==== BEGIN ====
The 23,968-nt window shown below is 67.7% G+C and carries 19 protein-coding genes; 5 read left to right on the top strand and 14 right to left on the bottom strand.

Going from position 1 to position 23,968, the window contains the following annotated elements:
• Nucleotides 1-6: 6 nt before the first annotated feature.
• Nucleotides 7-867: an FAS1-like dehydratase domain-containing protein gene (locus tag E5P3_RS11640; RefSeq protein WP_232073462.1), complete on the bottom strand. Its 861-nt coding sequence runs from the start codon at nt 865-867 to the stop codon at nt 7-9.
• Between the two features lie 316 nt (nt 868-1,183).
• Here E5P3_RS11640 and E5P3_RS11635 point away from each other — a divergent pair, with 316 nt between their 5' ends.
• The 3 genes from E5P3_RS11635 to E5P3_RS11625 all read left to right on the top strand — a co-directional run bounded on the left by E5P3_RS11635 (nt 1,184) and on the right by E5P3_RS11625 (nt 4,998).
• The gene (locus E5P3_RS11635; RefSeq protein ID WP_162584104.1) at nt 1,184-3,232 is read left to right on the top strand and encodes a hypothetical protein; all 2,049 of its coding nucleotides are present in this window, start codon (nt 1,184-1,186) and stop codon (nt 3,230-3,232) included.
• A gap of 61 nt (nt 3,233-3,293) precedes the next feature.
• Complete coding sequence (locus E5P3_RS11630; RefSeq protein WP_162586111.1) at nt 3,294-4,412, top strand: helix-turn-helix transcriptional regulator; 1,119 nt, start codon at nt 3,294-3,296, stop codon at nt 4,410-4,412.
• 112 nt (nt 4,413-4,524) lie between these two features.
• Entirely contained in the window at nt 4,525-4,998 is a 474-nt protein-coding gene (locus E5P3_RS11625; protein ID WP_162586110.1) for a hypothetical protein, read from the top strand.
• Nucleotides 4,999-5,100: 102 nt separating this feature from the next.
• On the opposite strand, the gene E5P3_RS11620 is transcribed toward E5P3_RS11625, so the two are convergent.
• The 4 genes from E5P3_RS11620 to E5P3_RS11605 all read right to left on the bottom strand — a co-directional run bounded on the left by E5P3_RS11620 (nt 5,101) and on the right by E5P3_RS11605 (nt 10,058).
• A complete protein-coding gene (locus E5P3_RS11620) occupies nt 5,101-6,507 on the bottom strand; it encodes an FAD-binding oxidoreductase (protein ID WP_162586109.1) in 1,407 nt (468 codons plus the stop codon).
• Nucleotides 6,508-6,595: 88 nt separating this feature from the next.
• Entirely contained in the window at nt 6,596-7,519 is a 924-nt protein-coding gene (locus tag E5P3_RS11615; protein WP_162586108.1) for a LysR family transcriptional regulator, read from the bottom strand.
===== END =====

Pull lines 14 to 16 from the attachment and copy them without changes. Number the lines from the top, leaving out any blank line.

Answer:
• On the opposite strand, the gene E5P3_RS11620 is transcribed toward E5P3_RS11625, so the two are convergent.
• The 4 genes from E5P3_RS11620 to E5P3_RS11605 all read right to left on the bottom strand — a co-directional run bounded on the left by E5P3_RS11620 (nt 5,101) and on the right by E5P3_RS11605 (nt 10,058).
• A complete protein-coding gene (locus E5P3_RS11620) occupies nt 5,101-6,507 on the bottom strand; it encodes an FAD-binding oxidoreductase (protein ID WP_162586109.1) in 1,407 nt (468 codons plus the stop codon).